John Paul Jones – Scottish sailor
John Paul Jones was a Scottish sailor who served in the United Kingdom, the United States and Russia. He is most famous for participation in the American Revolutionary War.
Paul Jones was born on July 6, 1747 in Kirkcudbright, Scotland. His father, John Paul Sr., was a gardener, and the mother of the future admiral was Jean Duff. They got married on November 29, 1733 in New Abbey, Kirkcudbright.
John Paul Jr. began naval career at the age of 13 as a cabin boy aboard the Friendship under Captain Benson. The next few years, he sailed on the British merchant ships, including as a third mate in 1764 aboard the King George and the first mate on the Two Friends in 1766.
After a while, he felt an aversion to cruelty in the slave trade, and in 1768 left his prestigious and well-paid position on the ship Two Friends during a stop in Jamaica. He decided to return to Scotland.
During the voyage from Jamaica in 1768, the captain and his assistant suddenly died of yellow fever, and passenger John, as the most experienced sailors on board, had become a captain.
Soon he argued because of the salary with the ship’s carpenter, who was an adventurer from a rich and influential family, and ordered to beat him severely. On the way back home to Scotland carpenter died, and Captain Paul was arrested and taken to Scotland. The court, in spite of the pressure of carpenter’s family, acquitted John. Although this story, Captain Paul soon joined the Masons in Scotland.
At that time, his brother, the owner of an estate in Virginia, died. John Paul left for America to take possession of the inheritance.
In 1773, Paul became a captain in the West Indies. During that time he became rich. However, during the revolt on the ship, he killed one of the rebels. He did not wait for a new trial, and returned to his estate in Virginia.
In 1775 the War of Independence began, and the newly-born rich man, adding to his name “Jones”, offered his services to the marque’s North American colonies.
In 1777, he went to France, where he became friends with the ambassador Benjamin Franklin in 1778, and with him joined the greatest Masonic lodge Nine Sisters.
In August 1779 Paul Jones was promoted to Commander of the Continental fleet, under his command was already five ships under American naval flag and two French marques.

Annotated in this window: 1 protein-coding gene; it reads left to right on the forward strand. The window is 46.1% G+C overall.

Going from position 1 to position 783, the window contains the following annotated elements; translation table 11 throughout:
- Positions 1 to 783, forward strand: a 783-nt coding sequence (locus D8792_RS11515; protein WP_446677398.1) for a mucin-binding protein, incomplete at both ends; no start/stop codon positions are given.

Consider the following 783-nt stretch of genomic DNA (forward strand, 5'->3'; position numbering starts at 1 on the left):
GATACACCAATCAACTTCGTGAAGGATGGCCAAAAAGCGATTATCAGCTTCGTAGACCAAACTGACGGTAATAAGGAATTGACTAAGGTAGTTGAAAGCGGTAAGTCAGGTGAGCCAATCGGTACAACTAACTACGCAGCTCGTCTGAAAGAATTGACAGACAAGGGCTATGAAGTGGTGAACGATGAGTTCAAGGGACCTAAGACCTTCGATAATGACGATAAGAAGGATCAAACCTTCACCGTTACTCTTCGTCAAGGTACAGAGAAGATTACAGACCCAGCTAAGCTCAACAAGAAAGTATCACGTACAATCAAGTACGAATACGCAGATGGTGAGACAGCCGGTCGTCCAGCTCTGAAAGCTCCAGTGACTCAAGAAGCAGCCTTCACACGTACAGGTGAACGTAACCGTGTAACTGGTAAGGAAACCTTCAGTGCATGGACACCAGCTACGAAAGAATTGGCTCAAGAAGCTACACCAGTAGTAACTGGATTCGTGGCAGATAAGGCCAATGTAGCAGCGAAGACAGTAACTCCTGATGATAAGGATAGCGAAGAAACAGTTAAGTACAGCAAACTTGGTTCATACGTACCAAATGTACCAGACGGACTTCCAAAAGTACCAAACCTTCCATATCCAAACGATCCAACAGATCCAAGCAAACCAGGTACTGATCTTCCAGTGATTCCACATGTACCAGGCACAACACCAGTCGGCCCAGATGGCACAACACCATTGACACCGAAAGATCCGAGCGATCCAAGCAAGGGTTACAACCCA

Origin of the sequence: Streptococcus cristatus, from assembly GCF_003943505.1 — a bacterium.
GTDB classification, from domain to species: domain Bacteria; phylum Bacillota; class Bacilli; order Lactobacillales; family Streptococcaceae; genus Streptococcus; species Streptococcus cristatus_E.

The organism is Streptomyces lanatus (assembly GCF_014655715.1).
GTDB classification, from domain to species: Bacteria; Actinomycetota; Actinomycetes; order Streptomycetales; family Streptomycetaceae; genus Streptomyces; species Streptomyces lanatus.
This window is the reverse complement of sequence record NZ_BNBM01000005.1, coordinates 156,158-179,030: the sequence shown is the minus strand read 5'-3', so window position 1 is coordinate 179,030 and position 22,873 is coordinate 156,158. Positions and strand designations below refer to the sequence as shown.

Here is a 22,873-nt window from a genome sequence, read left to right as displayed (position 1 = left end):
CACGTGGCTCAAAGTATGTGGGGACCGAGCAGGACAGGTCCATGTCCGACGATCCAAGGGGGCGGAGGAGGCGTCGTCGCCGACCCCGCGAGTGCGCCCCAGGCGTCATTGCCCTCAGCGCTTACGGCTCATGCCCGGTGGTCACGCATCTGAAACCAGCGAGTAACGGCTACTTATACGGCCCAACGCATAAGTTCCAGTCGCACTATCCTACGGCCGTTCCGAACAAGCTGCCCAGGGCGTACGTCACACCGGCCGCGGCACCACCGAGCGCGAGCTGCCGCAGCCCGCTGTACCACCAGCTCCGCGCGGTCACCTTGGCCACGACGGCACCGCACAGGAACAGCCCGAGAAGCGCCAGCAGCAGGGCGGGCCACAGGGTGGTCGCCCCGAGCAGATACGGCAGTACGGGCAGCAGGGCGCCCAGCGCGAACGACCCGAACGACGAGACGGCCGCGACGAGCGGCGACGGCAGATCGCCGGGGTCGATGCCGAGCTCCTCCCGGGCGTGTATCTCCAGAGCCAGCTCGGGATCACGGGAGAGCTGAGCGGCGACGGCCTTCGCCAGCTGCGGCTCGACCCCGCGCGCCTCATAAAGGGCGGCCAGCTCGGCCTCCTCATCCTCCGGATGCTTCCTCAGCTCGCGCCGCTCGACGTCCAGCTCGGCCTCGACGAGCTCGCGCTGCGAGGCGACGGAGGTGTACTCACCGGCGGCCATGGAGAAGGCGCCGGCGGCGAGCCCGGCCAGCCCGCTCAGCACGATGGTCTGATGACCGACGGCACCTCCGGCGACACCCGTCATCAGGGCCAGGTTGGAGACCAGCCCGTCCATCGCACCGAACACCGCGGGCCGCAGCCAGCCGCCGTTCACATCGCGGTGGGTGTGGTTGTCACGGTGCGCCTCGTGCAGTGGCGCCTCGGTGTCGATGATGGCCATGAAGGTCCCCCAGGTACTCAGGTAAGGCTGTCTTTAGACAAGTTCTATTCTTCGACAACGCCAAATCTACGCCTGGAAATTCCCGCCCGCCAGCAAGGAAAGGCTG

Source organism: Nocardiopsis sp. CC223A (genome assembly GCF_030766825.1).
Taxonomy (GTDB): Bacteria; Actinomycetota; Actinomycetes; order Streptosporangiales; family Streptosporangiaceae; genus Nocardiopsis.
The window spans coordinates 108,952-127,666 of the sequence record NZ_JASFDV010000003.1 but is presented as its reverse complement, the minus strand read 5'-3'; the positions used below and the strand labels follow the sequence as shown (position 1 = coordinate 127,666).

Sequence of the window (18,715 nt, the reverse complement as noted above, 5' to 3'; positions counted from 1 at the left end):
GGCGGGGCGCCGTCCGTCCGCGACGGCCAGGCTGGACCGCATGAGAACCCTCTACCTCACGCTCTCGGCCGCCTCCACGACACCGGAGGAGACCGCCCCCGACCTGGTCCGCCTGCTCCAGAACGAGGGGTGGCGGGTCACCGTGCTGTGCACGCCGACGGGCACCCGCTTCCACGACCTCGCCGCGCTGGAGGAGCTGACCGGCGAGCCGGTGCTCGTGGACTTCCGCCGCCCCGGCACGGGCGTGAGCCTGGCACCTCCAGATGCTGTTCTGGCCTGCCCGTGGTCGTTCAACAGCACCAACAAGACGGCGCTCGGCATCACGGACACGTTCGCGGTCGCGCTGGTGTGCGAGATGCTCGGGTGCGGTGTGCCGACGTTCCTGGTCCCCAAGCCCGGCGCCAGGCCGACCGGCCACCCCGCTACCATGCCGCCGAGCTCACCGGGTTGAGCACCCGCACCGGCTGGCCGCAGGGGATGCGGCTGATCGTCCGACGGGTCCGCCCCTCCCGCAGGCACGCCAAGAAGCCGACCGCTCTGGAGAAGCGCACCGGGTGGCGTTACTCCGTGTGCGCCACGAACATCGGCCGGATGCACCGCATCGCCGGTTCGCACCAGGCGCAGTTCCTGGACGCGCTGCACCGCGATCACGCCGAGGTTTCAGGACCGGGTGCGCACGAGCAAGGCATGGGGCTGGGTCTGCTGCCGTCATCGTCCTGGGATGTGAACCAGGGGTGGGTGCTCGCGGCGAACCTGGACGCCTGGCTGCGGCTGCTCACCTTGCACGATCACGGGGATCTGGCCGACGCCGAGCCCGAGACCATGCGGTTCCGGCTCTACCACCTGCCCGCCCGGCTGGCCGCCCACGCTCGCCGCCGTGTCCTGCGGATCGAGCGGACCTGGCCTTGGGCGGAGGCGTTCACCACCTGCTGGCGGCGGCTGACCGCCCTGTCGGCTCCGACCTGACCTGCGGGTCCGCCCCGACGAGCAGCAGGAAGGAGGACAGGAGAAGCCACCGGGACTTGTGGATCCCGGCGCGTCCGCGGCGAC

In 1782, Jones captured the British corvette, part of the booty he gave to Congress. King Louis XVI personally handed the captain the Order of Military Merit and a gold sword with diamonds. In 1783, Jones settled in his house in Paris.
On October 16, 1787 he was awarded the Congressional Gold Medal.
At this time, the Russian Empress Catherine II invited him to the naval service in Russia. On April 23, 1788 John Paul arrived in St. Petersburg. From the hands of Catherine II, he received a patent for the rank of Rear Admiral. Paul Jones fought against the Turks and helped to defeat the Turkish fleet under Ochakov. On June 29, 1788 he was awarded the Order of St. Anne. However, he had an argument with Potemkin and officers began to weave a web of intrigues against him. In April 1789, John was arrested and charged with raping 12-year-old girl Katerina Goltsvart. The French ambassador at the Russian court was able to prove Potemkin that the charges were fabricated. Despite the events, John wrote a book Narrative of the Campaign of the Liman during this period.
He left the Russian capital on August 18, 1789, angry and disappointed.
In May 1790, he again settled in Paris. In June 1792 Jones was appointed US consul in Algiers.
Paul Jones died on July 18, 1792 in Paris, France. More than 100 years later, U.S. warships carried Jones’s body back to the United States. He was reburied in a tomb at the U.S. Naval Academy in Annapolis, Maryland. His grave was made a national shrine.